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jak-janus-kinase

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Meeting Abstracts
Journal: Diabetes
Diabetes 2019;68(Supplement_1):112-OR
Published: 01 June 2019
... risk. One such candidate gene is a member of the JAK (Janus Kinase) family of tyrosine kinases, TYK2, which plays a critical role in intracellular signaling stimulated by cytokines through STATs. Loss-of-function variants of TYK2 are associated with protection against T1D. In line with this, silencing...
Images
Heat map of KEGG pathway enrichment analysis. Normalized counts/pseudocount...
Published: 30 May 2017
Figure 3 Heat map of KEGG pathway enrichment analysis. Normalized counts/pseudocounts of the DE genes were subjected to GAGE analysis by using the Bioconductor package gage. Pathways with adjusted P values (Benjamini-Hochberg procedure) of <0.05 are indicated by asterisks. The Stat.mean values represent the averaged magnitude and direction of fold changes at the gene set level corresponding to the color-coded upregulated (red) and downregulated (blue) changes. KEGG pathway maps were used to perform classifications. Akt, protein kinase B; ECM, extracellular matrix; HIF-1, hypoxia-inducible factor 1; Jak, Janus kinase; MAPK, mitogen-activated kinase; PI3K, phosphatidylinositol 3-kinase; TGF, transforming growth factor; tRNA, transfer RNA. Figure 3. Heat map of KEGG pathway enrichment analysis. Normalized counts/pseudocounts of the DE genes were subjected to GAGE analysis by using the Bioconductor package gage. Pathways with adjusted P values (Benjamini-Hochberg procedure) of <0.05 are indicated by asterisks. The Stat.mean values represent the averaged magnitude and direction of fold changes at the gene set level corresponding to the color-coded upregulated (red) and downregulated (blue) changes. KEGG pathway maps were used to perform classifications. Akt, protein kinase B; ECM, extracellular matrix; HIF-1, hypoxia-inducible factor 1; Jak, Janus kinase; MAPK, mitogen-activated kinase; PI3K, phosphatidylinositol 3-kinase; TGF, transforming growth factor; tRNA, transfer RNA. More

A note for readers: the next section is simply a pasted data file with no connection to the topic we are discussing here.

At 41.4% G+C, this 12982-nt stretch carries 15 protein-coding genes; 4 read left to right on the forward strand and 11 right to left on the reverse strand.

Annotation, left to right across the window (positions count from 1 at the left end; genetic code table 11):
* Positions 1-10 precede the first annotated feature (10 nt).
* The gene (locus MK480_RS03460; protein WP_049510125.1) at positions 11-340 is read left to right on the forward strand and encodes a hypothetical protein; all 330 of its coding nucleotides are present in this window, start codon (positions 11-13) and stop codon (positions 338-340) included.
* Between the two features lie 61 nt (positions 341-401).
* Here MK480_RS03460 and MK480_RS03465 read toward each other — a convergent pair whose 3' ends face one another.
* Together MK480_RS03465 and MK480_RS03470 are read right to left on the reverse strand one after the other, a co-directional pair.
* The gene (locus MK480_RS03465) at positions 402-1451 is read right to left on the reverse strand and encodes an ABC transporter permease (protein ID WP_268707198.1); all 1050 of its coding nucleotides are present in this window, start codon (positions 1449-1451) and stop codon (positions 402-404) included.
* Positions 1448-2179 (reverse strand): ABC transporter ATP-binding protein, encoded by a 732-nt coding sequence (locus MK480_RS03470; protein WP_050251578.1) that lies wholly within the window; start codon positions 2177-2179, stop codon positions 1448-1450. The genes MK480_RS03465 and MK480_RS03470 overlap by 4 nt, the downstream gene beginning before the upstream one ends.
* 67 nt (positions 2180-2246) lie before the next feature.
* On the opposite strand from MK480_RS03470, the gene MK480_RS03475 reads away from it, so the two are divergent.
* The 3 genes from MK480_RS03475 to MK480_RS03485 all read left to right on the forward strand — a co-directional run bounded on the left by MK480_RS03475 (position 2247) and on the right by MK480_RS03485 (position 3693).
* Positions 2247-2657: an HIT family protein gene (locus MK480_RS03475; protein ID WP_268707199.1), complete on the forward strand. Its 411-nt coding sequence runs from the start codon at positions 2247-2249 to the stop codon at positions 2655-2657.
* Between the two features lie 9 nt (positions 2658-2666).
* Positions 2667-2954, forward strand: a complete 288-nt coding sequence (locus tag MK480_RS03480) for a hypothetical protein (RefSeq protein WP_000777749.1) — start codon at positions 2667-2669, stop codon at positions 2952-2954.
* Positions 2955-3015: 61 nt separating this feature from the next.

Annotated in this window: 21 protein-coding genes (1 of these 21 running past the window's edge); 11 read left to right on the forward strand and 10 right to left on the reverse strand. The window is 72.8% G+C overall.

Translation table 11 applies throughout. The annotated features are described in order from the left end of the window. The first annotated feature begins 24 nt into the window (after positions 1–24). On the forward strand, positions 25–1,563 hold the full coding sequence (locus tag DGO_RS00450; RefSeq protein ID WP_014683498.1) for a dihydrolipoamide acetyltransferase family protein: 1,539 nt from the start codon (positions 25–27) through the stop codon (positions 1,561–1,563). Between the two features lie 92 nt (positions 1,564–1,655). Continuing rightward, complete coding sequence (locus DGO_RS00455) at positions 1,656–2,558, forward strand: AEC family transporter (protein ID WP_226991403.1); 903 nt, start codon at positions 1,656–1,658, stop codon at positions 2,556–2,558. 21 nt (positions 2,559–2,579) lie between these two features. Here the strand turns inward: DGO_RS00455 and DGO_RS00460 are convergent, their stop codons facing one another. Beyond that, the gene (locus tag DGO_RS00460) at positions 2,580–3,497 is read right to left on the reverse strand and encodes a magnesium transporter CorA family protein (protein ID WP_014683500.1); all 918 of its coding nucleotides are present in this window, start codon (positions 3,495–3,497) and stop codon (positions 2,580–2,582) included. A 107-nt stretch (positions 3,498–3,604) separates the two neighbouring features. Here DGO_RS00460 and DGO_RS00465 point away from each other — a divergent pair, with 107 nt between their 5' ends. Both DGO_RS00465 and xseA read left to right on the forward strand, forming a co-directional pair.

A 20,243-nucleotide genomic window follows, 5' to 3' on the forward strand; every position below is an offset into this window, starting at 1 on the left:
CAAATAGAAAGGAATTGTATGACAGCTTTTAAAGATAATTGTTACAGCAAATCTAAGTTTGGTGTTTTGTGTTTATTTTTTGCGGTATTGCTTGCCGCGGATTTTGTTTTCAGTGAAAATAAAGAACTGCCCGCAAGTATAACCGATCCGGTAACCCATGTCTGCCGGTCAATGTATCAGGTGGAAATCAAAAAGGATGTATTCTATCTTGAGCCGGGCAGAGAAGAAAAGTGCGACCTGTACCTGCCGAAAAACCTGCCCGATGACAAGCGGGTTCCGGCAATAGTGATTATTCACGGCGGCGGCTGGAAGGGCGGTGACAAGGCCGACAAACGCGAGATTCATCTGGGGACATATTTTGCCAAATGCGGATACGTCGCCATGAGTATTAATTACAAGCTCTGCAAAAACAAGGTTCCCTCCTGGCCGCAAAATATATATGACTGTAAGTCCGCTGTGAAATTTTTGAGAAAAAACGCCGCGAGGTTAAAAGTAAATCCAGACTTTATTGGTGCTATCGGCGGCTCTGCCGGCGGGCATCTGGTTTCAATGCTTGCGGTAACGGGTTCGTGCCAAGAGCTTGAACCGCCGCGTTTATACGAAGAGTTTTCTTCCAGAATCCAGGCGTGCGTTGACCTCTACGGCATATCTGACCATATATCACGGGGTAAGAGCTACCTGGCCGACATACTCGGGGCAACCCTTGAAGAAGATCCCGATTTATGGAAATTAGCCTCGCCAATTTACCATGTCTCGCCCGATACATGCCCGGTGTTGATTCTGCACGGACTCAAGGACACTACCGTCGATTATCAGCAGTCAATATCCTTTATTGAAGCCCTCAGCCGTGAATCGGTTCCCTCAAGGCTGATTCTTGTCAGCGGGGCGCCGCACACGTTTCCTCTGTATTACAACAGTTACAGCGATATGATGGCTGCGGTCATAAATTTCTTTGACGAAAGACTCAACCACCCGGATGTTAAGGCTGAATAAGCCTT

Images
Activation of inflammatory mediators in pancreatic β-cells in type 1 diabet...
Published: 23 April 2011